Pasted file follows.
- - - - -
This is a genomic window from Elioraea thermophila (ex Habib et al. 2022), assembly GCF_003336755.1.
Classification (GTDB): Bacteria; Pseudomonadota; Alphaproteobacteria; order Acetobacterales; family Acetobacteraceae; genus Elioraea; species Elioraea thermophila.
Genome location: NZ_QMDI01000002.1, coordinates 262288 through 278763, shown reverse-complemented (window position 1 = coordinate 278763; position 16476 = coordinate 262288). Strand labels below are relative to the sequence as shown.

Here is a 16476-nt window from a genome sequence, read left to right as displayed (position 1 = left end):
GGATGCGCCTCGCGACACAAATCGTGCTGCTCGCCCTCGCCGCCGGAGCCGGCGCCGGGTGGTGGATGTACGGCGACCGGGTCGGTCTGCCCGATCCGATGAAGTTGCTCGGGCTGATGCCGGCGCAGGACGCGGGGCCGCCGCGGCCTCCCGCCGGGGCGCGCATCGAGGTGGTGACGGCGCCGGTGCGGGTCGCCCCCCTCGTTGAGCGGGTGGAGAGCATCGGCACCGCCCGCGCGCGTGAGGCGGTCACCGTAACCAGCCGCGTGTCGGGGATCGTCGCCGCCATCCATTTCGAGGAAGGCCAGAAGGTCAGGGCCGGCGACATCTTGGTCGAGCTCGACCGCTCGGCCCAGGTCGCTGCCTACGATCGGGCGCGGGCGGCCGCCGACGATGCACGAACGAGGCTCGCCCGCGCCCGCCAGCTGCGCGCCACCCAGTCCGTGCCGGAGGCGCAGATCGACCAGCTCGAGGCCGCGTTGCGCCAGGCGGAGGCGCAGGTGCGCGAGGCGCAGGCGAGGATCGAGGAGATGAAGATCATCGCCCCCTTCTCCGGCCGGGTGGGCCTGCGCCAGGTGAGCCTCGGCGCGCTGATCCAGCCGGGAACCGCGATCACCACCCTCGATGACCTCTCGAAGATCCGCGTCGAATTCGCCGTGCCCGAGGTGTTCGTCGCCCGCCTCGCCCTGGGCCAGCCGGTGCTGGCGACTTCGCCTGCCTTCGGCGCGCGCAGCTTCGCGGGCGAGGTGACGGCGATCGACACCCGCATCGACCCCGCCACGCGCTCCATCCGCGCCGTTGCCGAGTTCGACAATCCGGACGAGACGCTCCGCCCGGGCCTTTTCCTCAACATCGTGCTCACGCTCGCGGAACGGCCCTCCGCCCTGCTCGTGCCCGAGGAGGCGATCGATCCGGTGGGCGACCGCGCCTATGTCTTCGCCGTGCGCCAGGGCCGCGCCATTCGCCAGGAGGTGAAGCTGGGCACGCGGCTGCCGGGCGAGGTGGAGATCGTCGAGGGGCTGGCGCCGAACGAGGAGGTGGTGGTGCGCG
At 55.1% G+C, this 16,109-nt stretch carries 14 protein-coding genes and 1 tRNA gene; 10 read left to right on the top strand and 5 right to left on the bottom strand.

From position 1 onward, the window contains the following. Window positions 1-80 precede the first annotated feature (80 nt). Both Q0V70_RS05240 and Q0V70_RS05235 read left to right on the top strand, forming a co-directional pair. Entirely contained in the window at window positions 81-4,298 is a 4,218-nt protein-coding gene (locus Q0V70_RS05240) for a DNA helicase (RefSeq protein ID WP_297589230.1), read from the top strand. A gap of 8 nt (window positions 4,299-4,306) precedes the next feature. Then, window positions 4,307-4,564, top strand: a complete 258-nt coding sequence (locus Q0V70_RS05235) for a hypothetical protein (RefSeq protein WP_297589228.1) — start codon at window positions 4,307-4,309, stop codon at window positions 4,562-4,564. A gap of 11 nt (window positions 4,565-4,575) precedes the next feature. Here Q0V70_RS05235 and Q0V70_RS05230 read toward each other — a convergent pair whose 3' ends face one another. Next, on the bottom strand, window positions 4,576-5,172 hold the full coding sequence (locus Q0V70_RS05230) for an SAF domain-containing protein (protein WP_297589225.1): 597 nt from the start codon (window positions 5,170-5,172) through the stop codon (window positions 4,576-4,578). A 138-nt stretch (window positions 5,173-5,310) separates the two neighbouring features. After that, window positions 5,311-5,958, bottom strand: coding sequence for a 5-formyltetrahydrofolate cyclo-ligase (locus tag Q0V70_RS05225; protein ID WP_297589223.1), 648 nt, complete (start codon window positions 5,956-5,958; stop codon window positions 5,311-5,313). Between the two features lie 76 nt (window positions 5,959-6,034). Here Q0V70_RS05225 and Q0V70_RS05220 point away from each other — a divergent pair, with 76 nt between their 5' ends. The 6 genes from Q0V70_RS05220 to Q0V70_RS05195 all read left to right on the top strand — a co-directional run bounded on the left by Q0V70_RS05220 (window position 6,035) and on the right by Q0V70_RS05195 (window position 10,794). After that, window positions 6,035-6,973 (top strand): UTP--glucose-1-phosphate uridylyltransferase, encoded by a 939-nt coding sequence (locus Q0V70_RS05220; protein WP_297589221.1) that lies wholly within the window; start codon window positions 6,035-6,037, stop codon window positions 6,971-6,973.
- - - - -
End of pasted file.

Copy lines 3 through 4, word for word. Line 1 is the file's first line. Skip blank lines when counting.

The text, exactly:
Genome location: NZ_QMDI01000002.1, coordinates 262288 through 278763, shown reverse-complemented (window position 1 = coordinate 278763; position 16476 = coordinate 262288). Strand labels below are relative to the sequence as shown.

Here is a 16476-nt window from a genome sequence, read left to right as displayed (position 1 = left end):